City Of Detroit Looks To Remove Federal Monitoring Of Police Department
DETROIT (WWJ/AP) - A judge is holding a hearing on the federal government’s request to terminate an 11-year-old agreement with the Detroit Police Department to reduce excessive force and make other improvements.
The government says the city is in compliance. A hearing is planned for Monday in federal court.
“I’m excited about the possibility … and I applaud the men and women who have stepped up in the Detroit police department and if we can bring closure to this would be a great victory,” said Detroit Police Chief James Craig. “For not only the police department but the community.”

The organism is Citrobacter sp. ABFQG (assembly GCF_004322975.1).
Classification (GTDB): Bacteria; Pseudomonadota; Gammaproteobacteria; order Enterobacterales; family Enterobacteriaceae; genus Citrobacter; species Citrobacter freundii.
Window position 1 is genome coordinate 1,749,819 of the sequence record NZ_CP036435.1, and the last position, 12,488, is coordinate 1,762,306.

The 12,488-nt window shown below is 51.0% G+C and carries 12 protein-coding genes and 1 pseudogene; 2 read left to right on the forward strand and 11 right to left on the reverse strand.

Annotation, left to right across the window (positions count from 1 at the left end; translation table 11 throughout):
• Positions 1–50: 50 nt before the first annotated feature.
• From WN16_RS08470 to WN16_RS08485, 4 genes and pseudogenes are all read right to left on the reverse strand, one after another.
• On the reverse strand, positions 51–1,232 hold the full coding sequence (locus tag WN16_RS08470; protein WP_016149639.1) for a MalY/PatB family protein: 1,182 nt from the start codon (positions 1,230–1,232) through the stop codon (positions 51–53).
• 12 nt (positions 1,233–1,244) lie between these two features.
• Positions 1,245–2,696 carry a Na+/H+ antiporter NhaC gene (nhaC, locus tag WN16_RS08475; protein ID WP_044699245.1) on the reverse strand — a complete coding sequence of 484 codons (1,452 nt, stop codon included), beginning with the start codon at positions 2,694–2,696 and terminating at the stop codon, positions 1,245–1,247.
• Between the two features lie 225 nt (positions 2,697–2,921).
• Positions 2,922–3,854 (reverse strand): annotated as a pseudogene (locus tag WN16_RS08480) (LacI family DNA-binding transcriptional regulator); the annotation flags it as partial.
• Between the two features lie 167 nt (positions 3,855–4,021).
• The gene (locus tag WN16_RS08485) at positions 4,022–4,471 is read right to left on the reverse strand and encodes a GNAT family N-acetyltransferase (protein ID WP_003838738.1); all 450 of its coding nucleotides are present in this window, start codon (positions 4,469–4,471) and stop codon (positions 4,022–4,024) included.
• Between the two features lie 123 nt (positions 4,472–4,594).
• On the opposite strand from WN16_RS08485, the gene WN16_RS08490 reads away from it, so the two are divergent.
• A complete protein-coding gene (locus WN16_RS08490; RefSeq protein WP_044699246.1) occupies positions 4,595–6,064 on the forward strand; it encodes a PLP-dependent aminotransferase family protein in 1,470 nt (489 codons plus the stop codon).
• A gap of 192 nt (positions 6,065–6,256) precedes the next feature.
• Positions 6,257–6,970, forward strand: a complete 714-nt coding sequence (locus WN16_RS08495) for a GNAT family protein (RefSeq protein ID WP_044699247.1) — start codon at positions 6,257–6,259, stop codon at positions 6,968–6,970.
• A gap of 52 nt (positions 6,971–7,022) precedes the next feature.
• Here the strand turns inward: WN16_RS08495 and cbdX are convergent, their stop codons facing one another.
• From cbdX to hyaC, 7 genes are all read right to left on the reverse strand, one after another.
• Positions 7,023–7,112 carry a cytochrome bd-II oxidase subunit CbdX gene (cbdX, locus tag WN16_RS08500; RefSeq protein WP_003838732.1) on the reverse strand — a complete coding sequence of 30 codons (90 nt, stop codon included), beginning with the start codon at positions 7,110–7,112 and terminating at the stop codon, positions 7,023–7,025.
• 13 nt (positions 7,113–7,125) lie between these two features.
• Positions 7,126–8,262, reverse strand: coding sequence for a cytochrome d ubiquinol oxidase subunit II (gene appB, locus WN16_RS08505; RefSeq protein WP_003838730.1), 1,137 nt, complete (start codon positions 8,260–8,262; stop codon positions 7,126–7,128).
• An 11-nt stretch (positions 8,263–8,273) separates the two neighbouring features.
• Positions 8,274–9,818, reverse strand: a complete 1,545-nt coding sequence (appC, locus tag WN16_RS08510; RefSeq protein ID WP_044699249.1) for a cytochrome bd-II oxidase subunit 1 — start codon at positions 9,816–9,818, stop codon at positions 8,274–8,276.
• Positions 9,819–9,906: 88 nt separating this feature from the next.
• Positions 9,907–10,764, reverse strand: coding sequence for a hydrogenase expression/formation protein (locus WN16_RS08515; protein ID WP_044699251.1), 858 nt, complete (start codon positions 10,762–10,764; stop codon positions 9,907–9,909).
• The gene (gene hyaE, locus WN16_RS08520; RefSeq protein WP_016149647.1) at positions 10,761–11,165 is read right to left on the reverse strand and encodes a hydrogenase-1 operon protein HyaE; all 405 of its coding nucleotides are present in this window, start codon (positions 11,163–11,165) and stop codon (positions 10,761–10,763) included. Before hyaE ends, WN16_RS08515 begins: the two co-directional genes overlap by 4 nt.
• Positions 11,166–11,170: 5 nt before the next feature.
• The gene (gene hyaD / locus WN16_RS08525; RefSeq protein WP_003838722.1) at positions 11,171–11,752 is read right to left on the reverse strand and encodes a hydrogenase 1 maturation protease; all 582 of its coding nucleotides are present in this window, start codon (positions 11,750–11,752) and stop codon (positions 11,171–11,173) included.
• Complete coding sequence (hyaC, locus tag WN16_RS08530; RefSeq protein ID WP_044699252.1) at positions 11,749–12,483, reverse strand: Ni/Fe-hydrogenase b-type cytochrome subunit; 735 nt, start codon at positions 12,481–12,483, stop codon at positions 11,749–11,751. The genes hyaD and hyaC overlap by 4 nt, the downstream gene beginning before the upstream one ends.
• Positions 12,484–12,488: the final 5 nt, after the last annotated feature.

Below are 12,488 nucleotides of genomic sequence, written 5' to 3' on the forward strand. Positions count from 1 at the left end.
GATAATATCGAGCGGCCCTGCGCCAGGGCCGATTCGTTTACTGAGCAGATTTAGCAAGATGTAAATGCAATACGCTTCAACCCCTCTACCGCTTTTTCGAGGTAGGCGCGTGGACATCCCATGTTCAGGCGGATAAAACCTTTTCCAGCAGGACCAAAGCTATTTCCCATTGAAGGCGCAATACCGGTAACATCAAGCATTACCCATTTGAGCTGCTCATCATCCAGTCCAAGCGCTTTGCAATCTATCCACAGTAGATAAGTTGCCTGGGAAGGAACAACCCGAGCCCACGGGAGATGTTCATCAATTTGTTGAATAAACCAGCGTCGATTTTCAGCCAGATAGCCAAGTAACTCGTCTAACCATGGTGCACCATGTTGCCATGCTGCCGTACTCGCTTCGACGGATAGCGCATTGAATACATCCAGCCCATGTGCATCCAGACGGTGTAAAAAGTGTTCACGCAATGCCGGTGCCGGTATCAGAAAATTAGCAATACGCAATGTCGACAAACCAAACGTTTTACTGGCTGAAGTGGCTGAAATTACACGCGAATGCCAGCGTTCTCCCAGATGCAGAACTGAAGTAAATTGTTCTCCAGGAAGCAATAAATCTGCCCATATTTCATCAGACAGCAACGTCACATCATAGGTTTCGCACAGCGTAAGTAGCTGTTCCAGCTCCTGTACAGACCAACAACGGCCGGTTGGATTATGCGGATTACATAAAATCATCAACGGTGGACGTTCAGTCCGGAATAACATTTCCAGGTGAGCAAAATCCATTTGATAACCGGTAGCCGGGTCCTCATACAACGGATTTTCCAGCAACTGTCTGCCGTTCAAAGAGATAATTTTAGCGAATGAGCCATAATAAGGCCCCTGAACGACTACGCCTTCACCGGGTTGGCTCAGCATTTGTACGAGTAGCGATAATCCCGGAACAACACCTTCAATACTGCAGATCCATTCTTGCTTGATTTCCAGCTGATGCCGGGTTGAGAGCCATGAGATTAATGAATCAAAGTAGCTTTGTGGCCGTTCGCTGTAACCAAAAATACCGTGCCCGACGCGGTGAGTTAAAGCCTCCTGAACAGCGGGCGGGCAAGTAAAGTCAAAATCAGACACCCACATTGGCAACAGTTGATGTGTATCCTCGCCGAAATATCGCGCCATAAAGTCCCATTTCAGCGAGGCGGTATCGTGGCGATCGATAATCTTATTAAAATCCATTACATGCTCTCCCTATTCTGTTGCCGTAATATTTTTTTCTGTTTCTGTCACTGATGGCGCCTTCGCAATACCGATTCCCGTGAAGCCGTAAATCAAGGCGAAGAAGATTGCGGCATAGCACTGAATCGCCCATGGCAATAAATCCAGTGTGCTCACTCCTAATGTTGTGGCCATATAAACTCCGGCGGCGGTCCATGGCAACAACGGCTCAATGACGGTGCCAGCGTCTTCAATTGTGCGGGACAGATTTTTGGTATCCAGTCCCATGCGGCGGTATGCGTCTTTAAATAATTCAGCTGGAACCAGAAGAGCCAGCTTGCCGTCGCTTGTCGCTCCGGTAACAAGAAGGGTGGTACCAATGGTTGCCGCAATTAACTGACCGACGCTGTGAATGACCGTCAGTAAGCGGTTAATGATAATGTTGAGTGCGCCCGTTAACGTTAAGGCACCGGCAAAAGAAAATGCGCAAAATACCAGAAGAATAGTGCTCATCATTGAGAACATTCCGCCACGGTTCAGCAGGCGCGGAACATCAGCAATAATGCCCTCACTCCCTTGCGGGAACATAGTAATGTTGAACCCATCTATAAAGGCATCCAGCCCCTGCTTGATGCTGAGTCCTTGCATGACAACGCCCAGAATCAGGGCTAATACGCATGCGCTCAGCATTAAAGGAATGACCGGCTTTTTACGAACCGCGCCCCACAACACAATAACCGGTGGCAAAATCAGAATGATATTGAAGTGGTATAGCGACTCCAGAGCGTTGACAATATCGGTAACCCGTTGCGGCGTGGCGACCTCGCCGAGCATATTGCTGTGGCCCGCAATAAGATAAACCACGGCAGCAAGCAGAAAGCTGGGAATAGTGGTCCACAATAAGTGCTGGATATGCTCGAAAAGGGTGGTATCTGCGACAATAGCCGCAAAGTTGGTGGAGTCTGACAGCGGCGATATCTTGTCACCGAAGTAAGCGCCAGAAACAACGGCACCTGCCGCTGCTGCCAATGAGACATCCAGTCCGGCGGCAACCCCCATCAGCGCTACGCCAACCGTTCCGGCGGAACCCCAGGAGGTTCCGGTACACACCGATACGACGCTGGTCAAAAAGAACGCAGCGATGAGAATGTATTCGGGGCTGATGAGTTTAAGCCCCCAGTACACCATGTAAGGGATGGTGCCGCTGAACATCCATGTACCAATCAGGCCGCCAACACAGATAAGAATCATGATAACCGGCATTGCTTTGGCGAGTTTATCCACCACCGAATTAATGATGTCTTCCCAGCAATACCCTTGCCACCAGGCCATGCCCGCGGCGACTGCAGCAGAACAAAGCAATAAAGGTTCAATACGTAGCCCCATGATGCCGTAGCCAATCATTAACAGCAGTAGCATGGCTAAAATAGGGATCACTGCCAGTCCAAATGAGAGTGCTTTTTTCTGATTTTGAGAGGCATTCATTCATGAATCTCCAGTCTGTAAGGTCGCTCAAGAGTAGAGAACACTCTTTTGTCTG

Before the 2003 agreement, the U.S. Justice Department said it found constitutional violations within the department. Between 1995 and 2000, police killed nearly 50 people, including six people who were unarmed and shot in the back. Nineteen people died while in custody.
Ron Scott with the Coalition Against Police Brutality told WWJ legal analyst Charlie Langton that he objects to getting rid of the monitor: “We’ve had three (deaths) this year, that’s more than the last three or four years.”
A court-appointed monitor has been watching the department during the consent agreement.
The government says it still will keep an eye on Detroit police by reviewing internal audits, offering technical assistance and making on-site visits.
The federal monitoring costs the city over a million dollars a year.
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